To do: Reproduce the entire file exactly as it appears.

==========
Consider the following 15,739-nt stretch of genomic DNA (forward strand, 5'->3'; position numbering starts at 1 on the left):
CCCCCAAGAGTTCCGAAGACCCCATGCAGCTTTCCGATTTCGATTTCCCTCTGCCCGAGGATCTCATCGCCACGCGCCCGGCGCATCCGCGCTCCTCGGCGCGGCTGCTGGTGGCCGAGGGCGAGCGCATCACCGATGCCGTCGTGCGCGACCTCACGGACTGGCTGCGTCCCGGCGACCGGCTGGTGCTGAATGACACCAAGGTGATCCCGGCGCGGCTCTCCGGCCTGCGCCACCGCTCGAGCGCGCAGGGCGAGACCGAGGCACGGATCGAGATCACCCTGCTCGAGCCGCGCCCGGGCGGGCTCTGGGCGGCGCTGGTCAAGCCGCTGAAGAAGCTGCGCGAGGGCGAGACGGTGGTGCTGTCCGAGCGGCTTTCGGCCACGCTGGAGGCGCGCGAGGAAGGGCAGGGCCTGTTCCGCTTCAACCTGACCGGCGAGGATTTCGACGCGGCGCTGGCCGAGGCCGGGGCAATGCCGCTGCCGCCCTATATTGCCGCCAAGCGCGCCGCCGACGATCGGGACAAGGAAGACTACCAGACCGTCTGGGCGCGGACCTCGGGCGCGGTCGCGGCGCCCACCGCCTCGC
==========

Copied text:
Consider the following 15,739-nt stretch of genomic DNA (forward strand, 5'->3'; position numbering starts at 1 on the left):
CCCCCAAGAGTTCCGAAGACCCCATGCAGCTTTCCGATTTCGATTTCCCTCTGCCCGAGGATCTCATCGCCACGCGCCCGGCGCATCCGCGCTCCTCGGCGCGGCTGCTGGTGGCCGAGGGCGAGCGCATCACCGATGCCGTCGTGCGCGACCTCACGGACTGGCTGCGTCCCGGCGACCGGCTGGTGCTGAATGACACCAAGGTGATCCCGGCGCGGCTCTCCGGCCTGCGCCACCGCTCGAGCGCGCAGGGCGAGACCGAGGCACGGATCGAGATCACCCTGCTCGAGCCGCGCCCGGGCGGGCTCTGGGCGGCGCTGGTCAAGCCGCTGAAGAAGCTGCGCGAGGGCGAGACGGTGGTGCTGTCCGAGCGGCTTTCGGCCACGCTGGAGGCGCGCGAGGAAGGGCAGGGCCTGTTCCGCTTCAACCTGACCGGCGAGGATTTCGACGCGGCGCTGGCCGAGGCCGGGGCAATGCCGCTGCCGCCCTATATTGCCGCCAAGCGCGCCGCCGACGATCGGGACAAGGAAGACTACCAGACCGTCTGGGCGCGGACCTCGGGCGCGGTCGCGGCGCCCACCGCCTCGC